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    Twenty-three Earn EFMB as Sky Solider Wins Top Honors

    Allies Work with Sky Soldiers to Earn EFMB

    Photo By Lt. Col. John Hall | Two Allied Soldiers from Kosovo worked with the six medics from the 173rd Airborne...... read more read more



    Story by Lt. Col. John Hall 

    173rd Airborne Brigade

    GRAFENWOEHR, Germany – Sweatsicles were formed on the Army Combat Helmet of Pfc. Jonah Petrick as he crossed the finish line of the 12-mile foot march of the Expert Field Medical Badge testing on a cold March morning in Grafenwoehr, Germany.

    The Expert Field Medical Badge (EFMB) is one of the most difficult badges for a Soldier to earn, so when you see it on a U.S. Army medic, you know they are proven to be the absolute best. Saturday morning 191 Soldiers from six nations assembled from across Europe vying for the coveted EFMB. When the snow settled five days later, only 23 crossed the finish line of the 12-mile ruck march to earn the badge.

    The Expert Field Medical Badge (EFMB) was designed as a special skill award for recognition of exceptional competence and outstanding performance by field medical personnel and approved by the Department of the Army on 18 June 1965. The badge consists of a litter placed horizontally behind a caduceus with the cross of the Geneva Convention.

    “The EFMB test is the utmost challenge to the professional competence and physical endurance of the Soldier medic. It is the most sought after peacetime award in the AMEDD, and while the Combat Medical Badge is the ‘portrait of courage’ in wartime, the Expert Field Medical Badge is undoubtedly the ‘portrait of excellence’ in the Army all of the time,” states the US Army Medical Department Center and School.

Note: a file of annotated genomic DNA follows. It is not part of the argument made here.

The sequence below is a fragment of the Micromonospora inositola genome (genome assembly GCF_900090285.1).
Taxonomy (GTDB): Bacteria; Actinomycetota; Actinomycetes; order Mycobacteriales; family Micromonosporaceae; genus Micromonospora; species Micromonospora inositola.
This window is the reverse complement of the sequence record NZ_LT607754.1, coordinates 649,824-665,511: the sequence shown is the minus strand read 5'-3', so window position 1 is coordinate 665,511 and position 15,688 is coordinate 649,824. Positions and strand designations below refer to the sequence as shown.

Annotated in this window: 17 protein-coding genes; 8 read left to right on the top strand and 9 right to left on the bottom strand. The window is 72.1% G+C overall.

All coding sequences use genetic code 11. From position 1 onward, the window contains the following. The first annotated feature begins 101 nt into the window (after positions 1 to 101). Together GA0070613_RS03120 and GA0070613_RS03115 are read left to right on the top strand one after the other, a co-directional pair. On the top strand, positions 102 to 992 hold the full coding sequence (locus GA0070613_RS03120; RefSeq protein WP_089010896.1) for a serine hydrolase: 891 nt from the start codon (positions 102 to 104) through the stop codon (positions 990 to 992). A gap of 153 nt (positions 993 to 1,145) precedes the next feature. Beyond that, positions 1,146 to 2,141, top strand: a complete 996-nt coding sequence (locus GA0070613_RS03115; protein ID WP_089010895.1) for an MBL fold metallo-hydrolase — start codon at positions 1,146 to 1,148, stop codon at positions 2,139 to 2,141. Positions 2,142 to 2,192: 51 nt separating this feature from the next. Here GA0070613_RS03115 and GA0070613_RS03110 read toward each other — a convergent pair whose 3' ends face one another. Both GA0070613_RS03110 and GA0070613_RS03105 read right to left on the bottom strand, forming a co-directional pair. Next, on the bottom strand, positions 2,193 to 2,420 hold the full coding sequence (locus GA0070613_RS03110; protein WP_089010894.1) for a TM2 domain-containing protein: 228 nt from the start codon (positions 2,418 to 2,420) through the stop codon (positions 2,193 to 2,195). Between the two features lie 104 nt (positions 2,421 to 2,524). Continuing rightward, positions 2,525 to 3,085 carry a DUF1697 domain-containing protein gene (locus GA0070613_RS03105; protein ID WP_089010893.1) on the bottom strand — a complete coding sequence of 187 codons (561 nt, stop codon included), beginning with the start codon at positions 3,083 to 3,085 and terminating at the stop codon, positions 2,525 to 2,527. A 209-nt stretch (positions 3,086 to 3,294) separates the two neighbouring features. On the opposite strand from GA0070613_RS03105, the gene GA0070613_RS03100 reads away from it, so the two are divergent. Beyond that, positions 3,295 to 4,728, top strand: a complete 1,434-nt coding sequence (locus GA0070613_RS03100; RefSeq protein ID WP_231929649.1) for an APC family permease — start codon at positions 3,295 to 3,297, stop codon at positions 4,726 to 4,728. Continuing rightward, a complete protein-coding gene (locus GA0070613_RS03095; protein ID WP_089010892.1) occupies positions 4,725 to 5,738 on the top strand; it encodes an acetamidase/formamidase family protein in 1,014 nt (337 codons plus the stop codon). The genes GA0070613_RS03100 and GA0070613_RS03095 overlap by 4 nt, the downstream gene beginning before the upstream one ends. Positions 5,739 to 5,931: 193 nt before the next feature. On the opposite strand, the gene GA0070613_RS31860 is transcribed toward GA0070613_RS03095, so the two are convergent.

Among those demonstrating their excellence, earning this year’s distinction as Honor Graduate, and awarded the Army Medical Department EFMB Coin of Excellence was SPC Matthew Holtz from the 173rd Airborne Brigade for his performance in combat and casualty care as well as the written assessment. Also earning the Honor Graduate status was 1LT Matthew Carroll from the Regional Health Command for being first in the 12-mile combat load foot march in a time of 2 hours 16 minutes.

    The testing hosted by U.S. Army Europe’s 21st Theater Sustainment Command, began earlier this month in Grafenwoehr, Germany, where 179 U.S. and 12 International Soliders completed the standardization week in which participants are briefed on the tasks to be tested and the Army standard to be achieved.

    “It’s an attention to detail badge, it’s a following directions badge, it’s not just medical,” stated 1st Lt. Laura Benz, EFMB Cadre and Medical Surgical Nurse at Landstuhl Regional Medical Center. “Nothing prepares you like the standardization week, the first week of training when you get here [Grafenwoehr]. It’s great to see how all the hard work we have done to get the lanes set up when the candidates come through and we see how motivated they are, how hard they have worked, for whoever knows how long. To see some of them get the badge is really special."

    “Twenty-one US Army, and two international Soldiers, twelve percent of those who started, have the earned the privilege of wearing the badge. One hundred and twenty hours of testing on essential warrior tasks in a simulated wartime environment culminating with a 12-mile road march. This is a testament to the heart and will of the twenty-three who started the ruck march this morning and completed it. Earning the EFMB takes determination, commitment and personal courage. These EFMB recipients have proven themselves as soliders and leaders,” said Cmd Sgt. Maj. Joseph Cesil, Regional Health Command Europe.